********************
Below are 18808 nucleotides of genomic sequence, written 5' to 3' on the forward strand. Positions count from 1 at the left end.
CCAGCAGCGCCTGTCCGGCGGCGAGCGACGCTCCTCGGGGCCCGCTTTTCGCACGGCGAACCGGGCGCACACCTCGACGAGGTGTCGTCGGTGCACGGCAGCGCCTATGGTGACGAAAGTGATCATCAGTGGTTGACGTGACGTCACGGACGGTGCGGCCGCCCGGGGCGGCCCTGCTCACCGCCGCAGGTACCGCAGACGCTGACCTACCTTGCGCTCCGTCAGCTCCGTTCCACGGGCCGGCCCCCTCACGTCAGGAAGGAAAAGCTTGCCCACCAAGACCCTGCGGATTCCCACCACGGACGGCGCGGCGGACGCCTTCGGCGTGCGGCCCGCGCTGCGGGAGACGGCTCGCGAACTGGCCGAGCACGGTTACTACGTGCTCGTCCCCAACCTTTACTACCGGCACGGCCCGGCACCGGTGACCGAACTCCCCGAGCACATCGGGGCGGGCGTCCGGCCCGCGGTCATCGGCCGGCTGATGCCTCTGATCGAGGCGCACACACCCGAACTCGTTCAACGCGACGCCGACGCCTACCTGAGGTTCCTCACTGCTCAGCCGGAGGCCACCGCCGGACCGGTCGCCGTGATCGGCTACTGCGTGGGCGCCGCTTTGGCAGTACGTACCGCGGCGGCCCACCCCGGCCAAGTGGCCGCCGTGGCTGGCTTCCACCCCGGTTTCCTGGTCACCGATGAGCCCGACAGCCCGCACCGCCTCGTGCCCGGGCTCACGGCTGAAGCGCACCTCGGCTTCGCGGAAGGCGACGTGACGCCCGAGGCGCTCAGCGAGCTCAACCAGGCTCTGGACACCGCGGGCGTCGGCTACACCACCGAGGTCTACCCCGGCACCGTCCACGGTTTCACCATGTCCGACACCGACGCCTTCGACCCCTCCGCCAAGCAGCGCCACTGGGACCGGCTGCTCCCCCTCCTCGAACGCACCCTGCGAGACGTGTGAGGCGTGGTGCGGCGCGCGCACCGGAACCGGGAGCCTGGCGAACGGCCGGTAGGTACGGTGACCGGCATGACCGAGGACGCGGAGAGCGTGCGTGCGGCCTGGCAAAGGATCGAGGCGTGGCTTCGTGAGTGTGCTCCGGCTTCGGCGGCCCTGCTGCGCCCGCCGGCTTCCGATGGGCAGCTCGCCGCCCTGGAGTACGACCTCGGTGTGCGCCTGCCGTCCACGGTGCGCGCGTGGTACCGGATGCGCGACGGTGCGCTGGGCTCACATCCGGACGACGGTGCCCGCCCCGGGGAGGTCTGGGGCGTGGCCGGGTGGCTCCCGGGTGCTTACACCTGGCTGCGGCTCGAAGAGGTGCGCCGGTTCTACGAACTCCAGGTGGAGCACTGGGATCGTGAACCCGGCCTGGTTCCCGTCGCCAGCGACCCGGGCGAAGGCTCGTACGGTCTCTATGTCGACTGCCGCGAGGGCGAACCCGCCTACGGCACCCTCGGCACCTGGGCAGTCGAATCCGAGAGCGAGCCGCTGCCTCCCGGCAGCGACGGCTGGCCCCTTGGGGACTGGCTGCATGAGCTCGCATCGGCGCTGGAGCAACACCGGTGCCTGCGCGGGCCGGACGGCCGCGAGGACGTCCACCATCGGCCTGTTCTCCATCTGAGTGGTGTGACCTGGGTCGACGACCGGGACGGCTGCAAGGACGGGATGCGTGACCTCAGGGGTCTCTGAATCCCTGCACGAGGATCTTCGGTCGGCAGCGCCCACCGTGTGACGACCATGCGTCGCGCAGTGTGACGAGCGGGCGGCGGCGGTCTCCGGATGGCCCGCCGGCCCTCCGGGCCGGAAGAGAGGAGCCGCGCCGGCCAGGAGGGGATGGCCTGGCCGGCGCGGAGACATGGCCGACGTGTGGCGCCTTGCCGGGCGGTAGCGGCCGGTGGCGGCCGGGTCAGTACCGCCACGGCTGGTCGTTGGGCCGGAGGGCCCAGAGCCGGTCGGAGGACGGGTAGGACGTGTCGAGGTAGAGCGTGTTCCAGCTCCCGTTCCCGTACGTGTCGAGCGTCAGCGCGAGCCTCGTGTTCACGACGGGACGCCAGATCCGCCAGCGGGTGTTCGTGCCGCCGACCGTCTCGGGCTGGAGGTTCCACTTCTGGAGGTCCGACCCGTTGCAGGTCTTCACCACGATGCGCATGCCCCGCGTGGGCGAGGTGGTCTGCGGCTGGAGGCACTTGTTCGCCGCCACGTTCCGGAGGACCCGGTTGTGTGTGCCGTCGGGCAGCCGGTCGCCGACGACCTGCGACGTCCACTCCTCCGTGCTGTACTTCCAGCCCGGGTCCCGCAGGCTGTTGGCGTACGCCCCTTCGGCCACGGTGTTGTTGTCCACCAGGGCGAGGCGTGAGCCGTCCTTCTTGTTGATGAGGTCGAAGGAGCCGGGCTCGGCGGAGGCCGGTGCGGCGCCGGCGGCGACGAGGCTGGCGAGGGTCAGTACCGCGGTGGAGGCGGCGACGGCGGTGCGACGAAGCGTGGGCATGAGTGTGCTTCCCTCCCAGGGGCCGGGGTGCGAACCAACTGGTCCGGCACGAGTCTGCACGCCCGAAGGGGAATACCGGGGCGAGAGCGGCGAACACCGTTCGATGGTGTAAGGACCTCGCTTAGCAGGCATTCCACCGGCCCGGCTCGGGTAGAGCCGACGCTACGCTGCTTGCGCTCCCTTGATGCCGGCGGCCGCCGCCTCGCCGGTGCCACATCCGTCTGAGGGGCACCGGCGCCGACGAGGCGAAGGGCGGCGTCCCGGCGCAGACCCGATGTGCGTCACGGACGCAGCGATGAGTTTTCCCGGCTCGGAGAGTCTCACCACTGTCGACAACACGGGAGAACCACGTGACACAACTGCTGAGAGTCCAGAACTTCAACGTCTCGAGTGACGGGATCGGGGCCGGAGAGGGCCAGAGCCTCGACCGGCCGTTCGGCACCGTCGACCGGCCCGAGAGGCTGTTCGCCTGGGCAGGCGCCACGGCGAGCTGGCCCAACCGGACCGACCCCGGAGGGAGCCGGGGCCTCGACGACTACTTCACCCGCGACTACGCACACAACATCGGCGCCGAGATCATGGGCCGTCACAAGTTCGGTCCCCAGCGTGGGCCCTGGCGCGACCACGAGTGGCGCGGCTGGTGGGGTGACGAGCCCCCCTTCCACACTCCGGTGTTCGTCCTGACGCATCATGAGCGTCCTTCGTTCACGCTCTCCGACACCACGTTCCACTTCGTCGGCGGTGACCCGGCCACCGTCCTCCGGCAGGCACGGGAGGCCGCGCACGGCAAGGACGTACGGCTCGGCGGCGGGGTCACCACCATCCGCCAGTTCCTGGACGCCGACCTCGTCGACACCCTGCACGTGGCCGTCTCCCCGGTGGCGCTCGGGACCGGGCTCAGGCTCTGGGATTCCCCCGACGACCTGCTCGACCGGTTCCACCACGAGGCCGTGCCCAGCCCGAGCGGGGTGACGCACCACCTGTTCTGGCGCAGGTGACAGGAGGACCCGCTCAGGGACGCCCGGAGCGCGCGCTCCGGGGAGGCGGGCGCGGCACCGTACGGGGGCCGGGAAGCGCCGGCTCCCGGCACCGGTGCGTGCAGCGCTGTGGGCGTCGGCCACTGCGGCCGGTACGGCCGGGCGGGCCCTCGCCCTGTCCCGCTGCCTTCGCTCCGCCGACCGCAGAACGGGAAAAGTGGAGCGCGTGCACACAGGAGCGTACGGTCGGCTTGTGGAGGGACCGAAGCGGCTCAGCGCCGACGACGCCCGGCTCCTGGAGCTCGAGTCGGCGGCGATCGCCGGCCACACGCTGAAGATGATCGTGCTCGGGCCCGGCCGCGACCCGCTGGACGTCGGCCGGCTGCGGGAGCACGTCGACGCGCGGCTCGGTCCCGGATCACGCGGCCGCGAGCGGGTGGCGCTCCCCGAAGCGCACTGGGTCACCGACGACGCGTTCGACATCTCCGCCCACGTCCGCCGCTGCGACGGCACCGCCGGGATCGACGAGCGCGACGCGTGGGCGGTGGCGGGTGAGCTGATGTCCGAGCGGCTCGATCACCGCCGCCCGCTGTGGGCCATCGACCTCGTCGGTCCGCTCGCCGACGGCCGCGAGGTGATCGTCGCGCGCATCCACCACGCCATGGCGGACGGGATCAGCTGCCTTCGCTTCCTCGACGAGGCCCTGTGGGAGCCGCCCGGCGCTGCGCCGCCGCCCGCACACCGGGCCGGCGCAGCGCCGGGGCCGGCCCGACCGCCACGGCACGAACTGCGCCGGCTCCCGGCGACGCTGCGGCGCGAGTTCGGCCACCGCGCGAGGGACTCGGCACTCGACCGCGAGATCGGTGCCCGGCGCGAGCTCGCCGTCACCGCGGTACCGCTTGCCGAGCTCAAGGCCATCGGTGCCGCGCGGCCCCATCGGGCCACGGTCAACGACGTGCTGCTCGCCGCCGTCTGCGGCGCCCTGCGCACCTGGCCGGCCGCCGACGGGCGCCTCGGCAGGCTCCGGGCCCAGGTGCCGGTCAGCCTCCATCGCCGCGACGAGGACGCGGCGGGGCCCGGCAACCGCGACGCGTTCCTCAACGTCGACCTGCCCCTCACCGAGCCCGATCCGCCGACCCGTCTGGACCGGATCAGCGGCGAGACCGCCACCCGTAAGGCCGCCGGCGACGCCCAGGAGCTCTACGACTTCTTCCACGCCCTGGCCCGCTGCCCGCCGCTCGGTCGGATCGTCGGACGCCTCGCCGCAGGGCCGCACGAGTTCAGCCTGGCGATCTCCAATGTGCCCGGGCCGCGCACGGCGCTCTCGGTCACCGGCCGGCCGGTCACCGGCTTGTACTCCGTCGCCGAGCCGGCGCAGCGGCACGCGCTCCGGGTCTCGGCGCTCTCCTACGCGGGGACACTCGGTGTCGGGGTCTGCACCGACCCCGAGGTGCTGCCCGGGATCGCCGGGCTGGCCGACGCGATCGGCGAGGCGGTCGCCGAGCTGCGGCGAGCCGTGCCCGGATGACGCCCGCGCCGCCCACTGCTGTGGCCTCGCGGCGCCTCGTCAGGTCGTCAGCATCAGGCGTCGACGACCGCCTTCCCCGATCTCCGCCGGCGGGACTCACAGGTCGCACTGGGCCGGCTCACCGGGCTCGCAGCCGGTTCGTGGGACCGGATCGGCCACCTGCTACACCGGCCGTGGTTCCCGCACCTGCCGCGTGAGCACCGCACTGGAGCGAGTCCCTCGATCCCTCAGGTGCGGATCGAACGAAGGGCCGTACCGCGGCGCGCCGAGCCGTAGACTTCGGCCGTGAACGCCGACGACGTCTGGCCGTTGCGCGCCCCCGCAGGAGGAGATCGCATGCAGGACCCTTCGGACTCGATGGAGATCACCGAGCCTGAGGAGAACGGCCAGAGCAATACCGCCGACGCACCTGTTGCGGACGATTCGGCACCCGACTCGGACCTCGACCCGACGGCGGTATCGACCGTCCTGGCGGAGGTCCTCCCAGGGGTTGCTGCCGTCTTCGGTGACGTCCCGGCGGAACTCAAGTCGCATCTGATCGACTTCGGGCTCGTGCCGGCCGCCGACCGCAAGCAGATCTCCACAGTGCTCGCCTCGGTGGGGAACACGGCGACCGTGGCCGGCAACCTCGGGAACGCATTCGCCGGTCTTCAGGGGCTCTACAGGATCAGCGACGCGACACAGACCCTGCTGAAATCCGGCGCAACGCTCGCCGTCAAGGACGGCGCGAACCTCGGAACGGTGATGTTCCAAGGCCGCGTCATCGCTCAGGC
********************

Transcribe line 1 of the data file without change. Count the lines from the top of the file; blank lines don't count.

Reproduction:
Below are 18808 nucleotides of genomic sequence, written 5' to 3' on the forward strand. Positions count from 1 at the left end.